The Maritime History of the Great Lakes
British Whig (Kingston, ON), 11 Nov 1910

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Will Try and Save It.

The Reid Wrecking company, Sarnia, have obtained the contract of floating the steamer W.C. Moreland, which is on the rocks at Eagle River, Keweenaw Point. According to the terms of the contract Reid will get $75,000 for releasing the wreck and delivering it at Superior or sixty-five per cent of what he saves at the option of the underwriters. He will start work at once. The Moreland has been abandoned by the last crew of wreckers, who shipped their equipment to Cleveland. The steamer is badly broken up.



The steamer Ames passed down on Thursday night.

The government boat Scout is in port, awaiting orders.

The barge Acadia is loading grain at Richardson's elevator.

The steamer Prince Rupert will load hay at Bath for Fort William.

Tug Frank D. Phelps is in the Kingston dry dock, to be caulked.

The steamer Sowards arrived from Oswego, and is unloading coal at Soward's wharf.

The barge Ceylon arrived at the Montreal Transportation company's elevator today.

There was a very heavy snow storm at Lachine, yesterday, which tied up some of the vessels.

Swift's wharf: steamer Brockville down and up; steamer Dundurn passed up this morning.

The tug Florence cleared, with the barge Zepotec, from Richardson's elevator, for the company's new elevator in Quebec.

C.K. Walker, purser of the steamer Dundurn, has a clipping in his possession taken from the Kingston Chronicle, dated May 1827. The article is a notice concerning the running of a boat from Niagara to Prescott. Connections were made from Prescott to Montreal by stage then. The clipping is eighty-three years of age and Mr. Walker regards it as quite a novelty.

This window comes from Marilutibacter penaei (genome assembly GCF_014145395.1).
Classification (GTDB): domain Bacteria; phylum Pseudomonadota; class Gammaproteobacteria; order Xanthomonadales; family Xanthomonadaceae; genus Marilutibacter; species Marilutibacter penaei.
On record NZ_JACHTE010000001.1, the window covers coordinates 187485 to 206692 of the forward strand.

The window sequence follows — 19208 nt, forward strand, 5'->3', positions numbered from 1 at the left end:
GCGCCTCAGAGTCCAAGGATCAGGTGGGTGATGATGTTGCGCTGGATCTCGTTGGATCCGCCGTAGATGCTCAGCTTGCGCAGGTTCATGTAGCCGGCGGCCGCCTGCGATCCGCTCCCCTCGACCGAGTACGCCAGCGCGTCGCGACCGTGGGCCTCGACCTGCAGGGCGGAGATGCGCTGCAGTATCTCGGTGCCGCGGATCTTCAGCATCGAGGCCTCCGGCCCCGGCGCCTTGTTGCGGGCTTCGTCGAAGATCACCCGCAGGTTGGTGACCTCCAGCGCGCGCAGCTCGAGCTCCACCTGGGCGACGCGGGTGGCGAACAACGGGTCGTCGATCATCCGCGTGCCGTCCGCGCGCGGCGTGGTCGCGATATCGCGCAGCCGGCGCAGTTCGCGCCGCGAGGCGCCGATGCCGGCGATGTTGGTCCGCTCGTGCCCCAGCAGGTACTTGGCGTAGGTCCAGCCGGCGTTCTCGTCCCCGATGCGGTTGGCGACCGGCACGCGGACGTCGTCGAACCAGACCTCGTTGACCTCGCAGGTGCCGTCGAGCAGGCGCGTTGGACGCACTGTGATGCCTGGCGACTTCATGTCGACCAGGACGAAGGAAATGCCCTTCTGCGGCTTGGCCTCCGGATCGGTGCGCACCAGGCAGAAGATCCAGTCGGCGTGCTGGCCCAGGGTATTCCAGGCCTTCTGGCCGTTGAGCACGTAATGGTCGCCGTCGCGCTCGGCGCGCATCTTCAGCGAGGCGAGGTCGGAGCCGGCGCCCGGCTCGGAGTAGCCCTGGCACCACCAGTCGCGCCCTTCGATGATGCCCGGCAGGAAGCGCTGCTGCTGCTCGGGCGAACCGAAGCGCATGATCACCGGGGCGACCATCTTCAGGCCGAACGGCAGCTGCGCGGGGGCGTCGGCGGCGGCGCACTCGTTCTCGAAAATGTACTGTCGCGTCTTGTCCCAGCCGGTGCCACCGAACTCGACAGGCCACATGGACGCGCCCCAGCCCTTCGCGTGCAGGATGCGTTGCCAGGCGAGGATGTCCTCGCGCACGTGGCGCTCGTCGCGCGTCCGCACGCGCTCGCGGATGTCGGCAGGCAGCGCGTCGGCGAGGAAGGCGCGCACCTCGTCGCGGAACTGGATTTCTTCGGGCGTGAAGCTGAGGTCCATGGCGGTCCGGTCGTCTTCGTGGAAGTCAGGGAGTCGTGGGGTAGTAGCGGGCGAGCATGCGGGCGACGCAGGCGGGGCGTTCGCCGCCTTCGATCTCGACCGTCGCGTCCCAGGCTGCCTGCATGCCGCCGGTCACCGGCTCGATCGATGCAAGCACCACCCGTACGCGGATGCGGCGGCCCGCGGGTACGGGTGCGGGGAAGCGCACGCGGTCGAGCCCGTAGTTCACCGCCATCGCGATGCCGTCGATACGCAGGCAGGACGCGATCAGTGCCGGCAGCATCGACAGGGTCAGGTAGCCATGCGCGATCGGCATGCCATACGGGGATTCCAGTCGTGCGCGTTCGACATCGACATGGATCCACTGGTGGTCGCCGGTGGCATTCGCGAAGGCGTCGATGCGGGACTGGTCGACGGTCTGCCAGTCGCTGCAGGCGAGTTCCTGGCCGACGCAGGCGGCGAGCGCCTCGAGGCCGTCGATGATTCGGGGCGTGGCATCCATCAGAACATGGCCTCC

M.T. Co.'s elevator: steamer Stormount cleared, light, for Fort William; steamer Keywest, from Fort William, lightered 11,000 bushels of wheat and cleared for Montreal; tug Emerson from Montreal, three light barges; tug Bartlett cleared with barges Ungava and Quebec, for Port Colborne and Lake Erie; tug Emerson cleared for Montreal with two grain barges; tug Glide from Montreal, two light barges; steamer Renvoyle will arrive from Fort William, during the day, and discharge 80,000 bushels of wheat.



Buffalo, N.Y., Nov. 10th - Joseph Myers, alias Mike Armstrong, one of the gang who sliced off a non-union sailor's ear and sent it with a treatening letter to Harry Colby, of Cleveland, Ohio, an official of the Lake Carrier's Association, was convicted of maiming. The assault was committed here on June 17th. The federal authorities took up the case and Myers was captured in New York after a chase covering several states. No witness was called for the defence. The jury was out forty minutes. The crime is punishable by a sentence of from seven to fifteen years' imprisonment.

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11 Nov 1910
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  • Ontario, Canada
    Latitude: 44.22976 Longitude: -76.48098
Rick Neilson
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pd [more details]
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Public domain: Copyright has expired according to the applicable Canadian or American laws. No restrictions on use.
Maritime History of the Great Lakes
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British Whig (Kingston, ON), 11 Nov 1910